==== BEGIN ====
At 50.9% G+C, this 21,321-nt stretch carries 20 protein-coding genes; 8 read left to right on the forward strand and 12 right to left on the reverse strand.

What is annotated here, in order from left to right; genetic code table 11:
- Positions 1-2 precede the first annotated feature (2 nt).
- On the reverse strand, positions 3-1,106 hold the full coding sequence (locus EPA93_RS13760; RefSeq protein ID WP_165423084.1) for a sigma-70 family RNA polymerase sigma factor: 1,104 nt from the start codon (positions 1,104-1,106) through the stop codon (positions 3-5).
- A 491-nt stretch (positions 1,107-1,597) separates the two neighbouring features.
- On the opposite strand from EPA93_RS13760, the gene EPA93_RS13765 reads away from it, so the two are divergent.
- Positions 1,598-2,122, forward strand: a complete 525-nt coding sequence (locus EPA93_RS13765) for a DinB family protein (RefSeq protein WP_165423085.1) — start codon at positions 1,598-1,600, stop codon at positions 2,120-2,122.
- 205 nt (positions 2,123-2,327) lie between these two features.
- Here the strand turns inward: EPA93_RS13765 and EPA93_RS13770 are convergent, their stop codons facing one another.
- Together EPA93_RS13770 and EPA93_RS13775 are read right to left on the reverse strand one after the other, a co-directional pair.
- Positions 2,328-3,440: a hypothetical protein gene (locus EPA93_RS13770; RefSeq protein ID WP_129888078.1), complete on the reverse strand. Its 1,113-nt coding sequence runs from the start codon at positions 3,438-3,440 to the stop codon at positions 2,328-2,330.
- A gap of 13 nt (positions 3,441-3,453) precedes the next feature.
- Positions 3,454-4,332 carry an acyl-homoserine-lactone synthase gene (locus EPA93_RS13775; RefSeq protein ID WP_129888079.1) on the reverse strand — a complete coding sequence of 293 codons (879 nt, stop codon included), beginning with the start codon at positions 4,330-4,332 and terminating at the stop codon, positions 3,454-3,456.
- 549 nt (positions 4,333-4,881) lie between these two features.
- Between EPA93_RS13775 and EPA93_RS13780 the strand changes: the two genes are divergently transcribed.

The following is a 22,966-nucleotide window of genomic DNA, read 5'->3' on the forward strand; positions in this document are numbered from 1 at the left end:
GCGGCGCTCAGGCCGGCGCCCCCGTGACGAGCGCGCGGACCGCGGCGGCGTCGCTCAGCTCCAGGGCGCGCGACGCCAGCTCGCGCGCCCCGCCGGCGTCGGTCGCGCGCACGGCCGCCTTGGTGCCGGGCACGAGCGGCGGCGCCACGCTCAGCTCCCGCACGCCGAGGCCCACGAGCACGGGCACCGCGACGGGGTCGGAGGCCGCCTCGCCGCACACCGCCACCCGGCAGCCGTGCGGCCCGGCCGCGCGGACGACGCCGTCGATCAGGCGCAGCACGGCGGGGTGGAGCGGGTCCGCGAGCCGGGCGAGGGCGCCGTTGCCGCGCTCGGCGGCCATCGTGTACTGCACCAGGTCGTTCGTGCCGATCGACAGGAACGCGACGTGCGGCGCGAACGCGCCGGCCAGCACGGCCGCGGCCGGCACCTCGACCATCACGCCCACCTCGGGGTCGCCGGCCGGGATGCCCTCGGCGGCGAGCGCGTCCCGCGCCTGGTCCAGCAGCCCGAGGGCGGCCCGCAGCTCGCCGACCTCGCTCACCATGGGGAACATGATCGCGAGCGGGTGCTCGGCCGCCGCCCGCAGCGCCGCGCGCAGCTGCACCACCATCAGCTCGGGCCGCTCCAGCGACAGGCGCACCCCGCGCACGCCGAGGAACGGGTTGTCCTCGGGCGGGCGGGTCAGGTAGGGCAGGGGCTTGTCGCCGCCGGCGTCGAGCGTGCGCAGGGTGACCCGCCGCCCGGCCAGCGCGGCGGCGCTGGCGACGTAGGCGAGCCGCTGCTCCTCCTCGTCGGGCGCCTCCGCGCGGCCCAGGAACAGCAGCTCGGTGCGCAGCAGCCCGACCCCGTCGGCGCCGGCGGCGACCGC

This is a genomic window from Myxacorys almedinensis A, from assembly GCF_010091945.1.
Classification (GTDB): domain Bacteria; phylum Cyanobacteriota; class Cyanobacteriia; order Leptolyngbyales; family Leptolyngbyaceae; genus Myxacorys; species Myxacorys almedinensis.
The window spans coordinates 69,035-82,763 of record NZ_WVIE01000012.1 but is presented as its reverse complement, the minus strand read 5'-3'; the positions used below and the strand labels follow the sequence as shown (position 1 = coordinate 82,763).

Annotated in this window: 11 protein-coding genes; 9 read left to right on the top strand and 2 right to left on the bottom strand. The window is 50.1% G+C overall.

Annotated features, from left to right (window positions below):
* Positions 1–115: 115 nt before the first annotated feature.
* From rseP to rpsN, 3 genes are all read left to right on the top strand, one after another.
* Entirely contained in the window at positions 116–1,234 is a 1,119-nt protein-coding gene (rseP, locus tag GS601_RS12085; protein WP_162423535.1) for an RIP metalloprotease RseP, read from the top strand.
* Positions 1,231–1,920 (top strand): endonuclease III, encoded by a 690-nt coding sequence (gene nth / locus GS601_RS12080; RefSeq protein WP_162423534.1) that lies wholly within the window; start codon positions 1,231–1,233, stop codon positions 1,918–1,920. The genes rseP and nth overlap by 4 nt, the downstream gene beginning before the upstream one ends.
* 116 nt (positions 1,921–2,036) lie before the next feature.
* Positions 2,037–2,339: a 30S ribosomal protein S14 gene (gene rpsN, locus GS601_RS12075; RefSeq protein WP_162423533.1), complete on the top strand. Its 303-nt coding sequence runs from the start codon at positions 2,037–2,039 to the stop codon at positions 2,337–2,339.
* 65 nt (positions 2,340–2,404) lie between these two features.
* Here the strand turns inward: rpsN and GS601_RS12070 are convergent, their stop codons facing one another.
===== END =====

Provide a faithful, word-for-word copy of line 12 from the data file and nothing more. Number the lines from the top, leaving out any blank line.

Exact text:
- A gap of 13 nt (positions 3,441-3,453) precedes the next feature.